Sea to Summit Ultra-Sil Compression Sack
Current Retail: $19.99-$44.95
Historic Range: $5.48-$49.95
Reviewers Paid: $15.50-$32.95
Good for keeping one of my most important pieces of…
Source: bought it new
Price Paid: $32.95
Good for keeping one of my most important pieces of gear dry—my sleeping bag. It's ultra lightweight and fairly waterproof. Compresses nicely with strong tabs.
- Packs easily because of the slippery material
- Price—a bit expensive at $32.95 USD
- Durability of the lightweight material
I bought this lightweight compression sack in a size medium, which is perfect for my Marmot Never Summer 0 degree bag, which weighs in at 3 lb-4oz in a size long. I listed this information because when I bought the compression sack I was guessing at what size would be the right fit for my sleeping bag. This bag compresses down nicely in a size medium stuff sack.
On the other hand I used it for my summer bag which is a North Face and weighs about 1 -1/2 lbs. The size medium is much too large for this size of a bag. So anyhow, you can use that to figure out which size might suit your bag the best. I would get a size small for the 1-1/2 lb down bag.
The reason I bought this item is because keeping my sleeping bag dry is really important to me. I can trudge uphill all day long and don't mind suffering, but I want a nice dry bag that night. The compression straps work well and the doubled over tabs at the ends keep them from slipping through the buckles. You can really pack a bag down to size with the four compression straps.
All of the sewn on items seem to be sewn well and the construction seems pretty solid. The material that the bag is made of though is super lightweight though. Once we reached camp I used the compression sack to hold a six pack of beer that I hauled up and dunked them in the lake to keep cool. As I expected, the bag was waterproof and would not sink right away with the 6 beers in it. That convinced me that the sack was waterproof enough for my purposes, which is to keep my bag dry in a drizzle or during a river crossing. It took quite some time for the bag to eventually sink with the beers in them. I know this wasn't the designed purpose, however I thought it was a good test of the waterproofing.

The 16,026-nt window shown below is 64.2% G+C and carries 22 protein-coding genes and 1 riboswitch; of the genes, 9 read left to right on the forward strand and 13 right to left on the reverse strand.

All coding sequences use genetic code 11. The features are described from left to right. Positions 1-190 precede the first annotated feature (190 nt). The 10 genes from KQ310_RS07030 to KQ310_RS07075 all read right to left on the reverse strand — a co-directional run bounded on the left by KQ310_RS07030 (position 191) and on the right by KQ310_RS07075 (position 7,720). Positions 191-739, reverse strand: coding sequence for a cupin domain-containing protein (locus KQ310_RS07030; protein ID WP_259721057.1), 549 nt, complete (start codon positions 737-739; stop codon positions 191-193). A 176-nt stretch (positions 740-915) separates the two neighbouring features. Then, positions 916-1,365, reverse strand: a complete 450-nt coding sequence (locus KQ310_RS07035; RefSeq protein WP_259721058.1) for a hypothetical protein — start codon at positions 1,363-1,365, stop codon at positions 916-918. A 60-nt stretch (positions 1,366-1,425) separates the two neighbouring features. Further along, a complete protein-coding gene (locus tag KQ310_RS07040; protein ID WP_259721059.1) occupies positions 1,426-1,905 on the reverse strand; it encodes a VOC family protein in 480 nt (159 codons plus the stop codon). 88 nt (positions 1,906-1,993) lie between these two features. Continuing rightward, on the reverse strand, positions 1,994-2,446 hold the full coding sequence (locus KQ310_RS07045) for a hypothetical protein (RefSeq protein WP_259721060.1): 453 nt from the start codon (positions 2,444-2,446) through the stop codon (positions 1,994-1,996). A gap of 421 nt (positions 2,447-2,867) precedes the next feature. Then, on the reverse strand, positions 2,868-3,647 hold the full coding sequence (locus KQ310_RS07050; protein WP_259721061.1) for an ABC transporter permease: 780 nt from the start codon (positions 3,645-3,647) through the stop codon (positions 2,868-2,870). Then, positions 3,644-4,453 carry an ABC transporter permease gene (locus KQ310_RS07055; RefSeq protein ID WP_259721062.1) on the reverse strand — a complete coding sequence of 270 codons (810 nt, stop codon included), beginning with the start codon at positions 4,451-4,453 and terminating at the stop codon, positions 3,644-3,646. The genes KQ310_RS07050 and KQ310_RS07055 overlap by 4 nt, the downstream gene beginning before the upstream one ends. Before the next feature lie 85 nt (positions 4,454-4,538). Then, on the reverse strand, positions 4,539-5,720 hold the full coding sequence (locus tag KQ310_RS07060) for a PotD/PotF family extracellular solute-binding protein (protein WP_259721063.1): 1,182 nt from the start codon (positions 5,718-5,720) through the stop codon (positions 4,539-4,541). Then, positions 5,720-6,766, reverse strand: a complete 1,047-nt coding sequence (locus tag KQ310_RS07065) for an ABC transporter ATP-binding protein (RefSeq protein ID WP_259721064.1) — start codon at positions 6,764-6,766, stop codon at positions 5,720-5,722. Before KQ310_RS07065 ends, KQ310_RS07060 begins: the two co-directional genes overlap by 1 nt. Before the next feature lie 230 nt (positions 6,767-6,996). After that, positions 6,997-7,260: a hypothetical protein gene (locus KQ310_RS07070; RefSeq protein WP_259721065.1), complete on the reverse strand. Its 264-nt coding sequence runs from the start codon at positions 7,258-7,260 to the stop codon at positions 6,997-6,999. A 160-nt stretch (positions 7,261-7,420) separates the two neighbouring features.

When I pulled the beers out a few hours later I noticed that the sack had two small holes rubbed in them. The sack was placed in a very calm location and you wouldn't expect any holes to be rubbed through the material while sitting in the water for a few hours, but that's what happened.
So my final thoughts are that the bag is pretty decently made with waterproof and lightweight materials. I think that the material may be a bit too thin though and its durability may come into question. Also, at $33 USD the price is a bit high.
Had it not been for the holes rubbing through the bag in just a matter of a few hours I would have rated the bag a 4 or 5. With consumers and manufacturers focusing heavily on weight savings in their materials and design I think that many of the items we use now don't hold up like they did when they were just a bit heavier. Just my opinion (I realize this is coming from a guy who will pack a 6 pack into the high country, so weight is a concern, but not my primary concern).
The small version of this sack allows my daughter…
Source: bought it used
Price Paid: $15.50 on ebay
The small version of this sack allows my daughter to carry both her sleeping bag and pillow in the bottom zipper compartment of her TNF Terra 45 pack. Durable, slippery material squeezes right in.
- Durable rip stop style codura ultra-sil material
- Slippery material makes putting in/pulling out of pack easier
Basically, the pictures tell the story:
Here's the Kelty Cosmic Down 20 degree bag in its storage sack.
Here it is in the Sea-to-Summit uncompressed (compared to a Nalgene bottle).
And in its final compressed state.
One of my twins is fairly slight in stature (98 lbs) so her pack is The North Face Terra 45. When her sleeping bag was stuffed in the sack it came with, it took up the complete zippered compartment in the bottom of her pack. Since she was already limited in space, we decided to try this S2S Ultra-Sil Compression Sack.
(Note: I have a couple of Granite Gear compression sacks I've used over the years but they are made of a heavier weight material and I'm thinking of getting the medium version of this sack for my sleeping bag. The weight difference between the Ultra-Sil and the regular Granite Gear material is quite noticeable.)
I'm interested to see how the material and the seams hold up over time since it is more delicate. The material has a rip-stop type of weave so even if it gets a hole in it I think it will resist getting larger.